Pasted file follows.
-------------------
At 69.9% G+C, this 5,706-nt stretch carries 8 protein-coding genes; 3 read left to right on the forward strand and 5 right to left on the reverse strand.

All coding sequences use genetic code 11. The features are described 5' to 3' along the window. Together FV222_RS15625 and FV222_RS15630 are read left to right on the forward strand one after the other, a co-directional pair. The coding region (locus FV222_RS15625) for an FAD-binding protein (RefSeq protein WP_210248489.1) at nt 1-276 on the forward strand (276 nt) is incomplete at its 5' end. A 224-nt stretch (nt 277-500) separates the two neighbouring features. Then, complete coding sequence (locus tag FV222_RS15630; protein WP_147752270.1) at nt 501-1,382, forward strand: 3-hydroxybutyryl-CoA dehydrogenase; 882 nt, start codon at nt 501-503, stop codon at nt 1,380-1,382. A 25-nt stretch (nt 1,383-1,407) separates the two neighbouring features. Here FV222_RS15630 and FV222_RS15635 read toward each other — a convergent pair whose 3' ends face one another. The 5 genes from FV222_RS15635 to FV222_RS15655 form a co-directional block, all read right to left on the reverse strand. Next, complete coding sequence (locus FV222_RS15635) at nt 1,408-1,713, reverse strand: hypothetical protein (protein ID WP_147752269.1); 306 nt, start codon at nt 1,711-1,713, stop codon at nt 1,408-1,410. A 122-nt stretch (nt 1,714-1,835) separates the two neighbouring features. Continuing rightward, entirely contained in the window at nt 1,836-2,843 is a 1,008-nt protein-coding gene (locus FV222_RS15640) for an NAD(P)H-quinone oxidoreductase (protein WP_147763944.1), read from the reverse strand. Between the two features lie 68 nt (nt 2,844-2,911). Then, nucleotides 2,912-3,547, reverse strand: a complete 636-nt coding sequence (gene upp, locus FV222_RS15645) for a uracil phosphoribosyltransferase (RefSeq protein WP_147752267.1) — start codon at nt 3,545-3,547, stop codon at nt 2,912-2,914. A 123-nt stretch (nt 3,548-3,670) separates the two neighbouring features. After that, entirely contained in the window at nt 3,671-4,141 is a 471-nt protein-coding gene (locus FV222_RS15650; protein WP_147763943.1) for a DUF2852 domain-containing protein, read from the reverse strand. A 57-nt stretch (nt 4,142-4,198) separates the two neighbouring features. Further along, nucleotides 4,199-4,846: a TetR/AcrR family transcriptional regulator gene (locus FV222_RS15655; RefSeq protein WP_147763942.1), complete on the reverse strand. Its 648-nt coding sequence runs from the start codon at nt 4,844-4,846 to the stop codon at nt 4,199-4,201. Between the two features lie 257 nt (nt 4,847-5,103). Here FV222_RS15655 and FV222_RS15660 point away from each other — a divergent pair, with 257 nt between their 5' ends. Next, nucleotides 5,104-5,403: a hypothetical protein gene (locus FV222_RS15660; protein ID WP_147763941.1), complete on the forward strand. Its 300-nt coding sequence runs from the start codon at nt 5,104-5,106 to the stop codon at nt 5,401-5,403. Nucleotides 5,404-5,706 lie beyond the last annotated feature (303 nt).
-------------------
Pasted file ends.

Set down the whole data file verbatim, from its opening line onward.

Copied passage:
At 69.9% G+C, this 5,706-nt stretch carries 8 protein-coding genes; 3 read left to right on the forward strand and 5 right to left on the reverse strand.

All coding sequences use genetic code 11. The features are described 5' to 3' along the window. Together FV222_RS15625 and FV222_RS15630 are read left to right on the forward strand one after the other, a co-directional pair. The coding region (locus FV222_RS15625) for an FAD-binding protein (RefSeq protein WP_210248489.1) at nt 1-276 on the forward strand (276 nt) is incomplete at its 5' end. A 224-nt stretch (nt 277-500) separates the two neighbouring features. Then, complete coding sequence (locus tag FV222_RS15630; protein WP_147752270.1) at nt 501-1,382, forward strand: 3-hydroxybutyryl-CoA dehydrogenase; 882 nt, start codon at nt 501-503, stop codon at nt 1,380-1,382. A 25-nt stretch (nt 1,383-1,407) separates the two neighbouring features. Here FV222_RS15630 and FV222_RS15635 read toward each other — a convergent pair whose 3' ends face one another. The 5 genes from FV222_RS15635 to FV222_RS15655 form a co-directional block, all read right to left on the reverse strand. Next, complete coding sequence (locus FV222_RS15635) at nt 1,408-1,713, reverse strand: hypothetical protein (protein ID WP_147752269.1); 306 nt, start codon at nt 1,711-1,713, stop codon at nt 1,408-1,410. A 122-nt stretch (nt 1,714-1,835) separates the two neighbouring features. Continuing rightward, entirely contained in the window at nt 1,836-2,843 is a 1,008-nt protein-coding gene (locus FV222_RS15640) for an NAD(P)H-quinone oxidoreductase (protein WP_147763944.1), read from the reverse strand. Between the two features lie 68 nt (nt 2,844-2,911). Then, nucleotides 2,912-3,547, reverse strand: a complete 636-nt coding sequence (gene upp, locus FV222_RS15645) for a uracil phosphoribosyltransferase (RefSeq protein WP_147752267.1) — start codon at nt 3,545-3,547, stop codon at nt 2,912-2,914. A 123-nt stretch (nt 3,548-3,670) separates the two neighbouring features. After that, entirely contained in the window at nt 3,671-4,141 is a 471-nt protein-coding gene (locus FV222_RS15650; protein WP_147763943.1) for a DUF2852 domain-containing protein, read from the reverse strand. A 57-nt stretch (nt 4,142-4,198) separates the two neighbouring features. Further along, nucleotides 4,199-4,846: a TetR/AcrR family transcriptional regulator gene (locus FV222_RS15655; RefSeq protein WP_147763942.1), complete on the reverse strand. Its 648-nt coding sequence runs from the start codon at nt 4,844-4,846 to the stop codon at nt 4,199-4,201. Between the two features lie 257 nt (nt 4,847-5,103). Here FV222_RS15655 and FV222_RS15660 point away from each other — a divergent pair, with 257 nt between their 5' ends. Next, nucleotides 5,104-5,403: a hypothetical protein gene (locus FV222_RS15660; protein ID WP_147763941.1), complete on the forward strand. Its 300-nt coding sequence runs from the start codon at nt 5,104-5,106 to the stop codon at nt 5,401-5,403. Nucleotides 5,404-5,706 lie beyond the last annotated feature (303 nt).